It’s great that Bath has hot springs, Roman remains and Georgian architecture to bolster its prestige and provide a tourist income but – as our visitors flock into this World Heritage city to admire our heritage and fill our museums – l often think the ordinary people – who actually live and work in this jewel box of social history – are somewhat overlooked.
Industrial heritage isn’t maybe something many would associate with Bath today but once upon a time – and bearing in mind that before better roads and the arrival of a canal and railway the city wasn’t well-connected – this was a place that had to be pretty self-sufficient.
The Museum of Bath at Work is celebrating its 40th birthday. It occupies a former Royal Tennis Court built in 1777 and – for those prepared to make the extra effort to go up a block from the Assembly Rooms – it will show you how Bath used to earn its living and provide for the everyday needs of its inhabitants.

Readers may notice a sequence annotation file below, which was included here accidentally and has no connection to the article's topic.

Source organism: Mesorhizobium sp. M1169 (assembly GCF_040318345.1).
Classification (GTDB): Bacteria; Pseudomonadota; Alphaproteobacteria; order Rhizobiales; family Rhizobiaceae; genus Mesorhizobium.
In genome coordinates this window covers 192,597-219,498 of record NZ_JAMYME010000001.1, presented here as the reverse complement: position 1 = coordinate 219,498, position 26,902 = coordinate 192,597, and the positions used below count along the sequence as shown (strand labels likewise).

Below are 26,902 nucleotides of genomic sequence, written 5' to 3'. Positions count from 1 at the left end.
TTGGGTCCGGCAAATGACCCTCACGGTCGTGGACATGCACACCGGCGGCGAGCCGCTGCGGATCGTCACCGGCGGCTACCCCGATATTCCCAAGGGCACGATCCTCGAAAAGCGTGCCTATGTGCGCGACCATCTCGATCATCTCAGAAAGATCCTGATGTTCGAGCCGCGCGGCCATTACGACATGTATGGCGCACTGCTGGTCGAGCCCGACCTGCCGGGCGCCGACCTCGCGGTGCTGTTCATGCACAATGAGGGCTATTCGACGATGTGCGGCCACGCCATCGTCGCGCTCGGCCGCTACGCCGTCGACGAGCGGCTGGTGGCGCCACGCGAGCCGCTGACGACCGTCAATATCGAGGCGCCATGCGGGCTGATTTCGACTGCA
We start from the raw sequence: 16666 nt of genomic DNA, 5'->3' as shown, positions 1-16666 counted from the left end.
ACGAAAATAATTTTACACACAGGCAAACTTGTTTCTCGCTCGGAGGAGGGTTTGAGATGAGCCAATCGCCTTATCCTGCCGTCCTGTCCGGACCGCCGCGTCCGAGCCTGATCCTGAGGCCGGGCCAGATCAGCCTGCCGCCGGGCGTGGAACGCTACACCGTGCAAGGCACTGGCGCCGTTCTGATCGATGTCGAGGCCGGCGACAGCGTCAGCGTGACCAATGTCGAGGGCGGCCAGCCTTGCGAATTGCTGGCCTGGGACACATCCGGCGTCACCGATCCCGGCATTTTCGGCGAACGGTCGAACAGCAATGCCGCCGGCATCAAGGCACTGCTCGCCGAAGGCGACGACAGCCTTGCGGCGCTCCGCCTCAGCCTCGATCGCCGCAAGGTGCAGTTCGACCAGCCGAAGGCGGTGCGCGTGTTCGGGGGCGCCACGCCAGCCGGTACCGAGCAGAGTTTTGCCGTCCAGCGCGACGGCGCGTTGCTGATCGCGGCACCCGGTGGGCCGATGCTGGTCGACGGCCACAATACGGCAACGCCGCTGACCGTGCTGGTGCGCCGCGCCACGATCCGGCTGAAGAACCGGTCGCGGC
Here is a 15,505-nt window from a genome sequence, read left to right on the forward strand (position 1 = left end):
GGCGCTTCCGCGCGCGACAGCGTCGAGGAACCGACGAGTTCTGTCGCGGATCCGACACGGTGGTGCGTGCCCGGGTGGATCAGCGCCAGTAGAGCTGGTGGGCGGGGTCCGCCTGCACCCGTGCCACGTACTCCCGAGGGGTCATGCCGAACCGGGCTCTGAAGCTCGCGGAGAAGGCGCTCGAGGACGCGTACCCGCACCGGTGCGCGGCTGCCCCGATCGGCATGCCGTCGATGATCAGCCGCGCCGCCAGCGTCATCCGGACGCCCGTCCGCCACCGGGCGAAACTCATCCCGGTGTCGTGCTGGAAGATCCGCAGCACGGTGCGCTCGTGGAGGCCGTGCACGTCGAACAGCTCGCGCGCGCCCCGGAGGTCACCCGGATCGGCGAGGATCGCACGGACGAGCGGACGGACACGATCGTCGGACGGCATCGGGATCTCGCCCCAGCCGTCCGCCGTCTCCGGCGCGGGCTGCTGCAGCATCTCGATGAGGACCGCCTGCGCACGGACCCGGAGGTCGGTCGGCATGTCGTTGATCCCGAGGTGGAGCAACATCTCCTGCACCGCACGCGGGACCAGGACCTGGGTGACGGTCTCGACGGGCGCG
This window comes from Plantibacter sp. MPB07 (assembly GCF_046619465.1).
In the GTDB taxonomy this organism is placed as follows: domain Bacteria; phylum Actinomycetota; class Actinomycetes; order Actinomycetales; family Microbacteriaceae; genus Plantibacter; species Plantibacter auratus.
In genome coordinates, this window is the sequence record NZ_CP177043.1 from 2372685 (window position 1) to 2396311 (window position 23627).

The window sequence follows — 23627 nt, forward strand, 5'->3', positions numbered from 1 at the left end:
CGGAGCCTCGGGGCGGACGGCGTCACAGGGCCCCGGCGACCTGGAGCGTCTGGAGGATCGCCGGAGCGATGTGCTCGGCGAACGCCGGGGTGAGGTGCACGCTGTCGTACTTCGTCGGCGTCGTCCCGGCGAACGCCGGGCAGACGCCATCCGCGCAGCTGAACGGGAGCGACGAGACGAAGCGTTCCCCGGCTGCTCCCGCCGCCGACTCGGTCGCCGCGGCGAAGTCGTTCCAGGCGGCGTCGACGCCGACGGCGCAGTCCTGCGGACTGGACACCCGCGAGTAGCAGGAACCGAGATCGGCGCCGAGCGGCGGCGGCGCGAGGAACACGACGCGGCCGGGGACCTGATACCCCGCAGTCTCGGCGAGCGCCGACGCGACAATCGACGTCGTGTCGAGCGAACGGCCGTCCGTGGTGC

Step through a Victorian engineering workshop, soft drink factory, stone mine and rest your arms on the counter of an Edwardian ironmongers. There’s a locally made car, Bath chair and all you need to know about trams, trains and Stothert and Pitt.
Now comes the really exciting bit. Curator, Stuart Burroughs has told Bath Newseum that – for the future – the museum wants help from local people to determine the content of its exhibitions.
Bath at Work wants to reflect the last forty years of commercial change in the city and engage local working people who may have photographs, artifacts and memories to contribute. It wants to move on to show how we live today.
Do enjoy this chat with Stuart Burroughs and do consider how you might be able to help.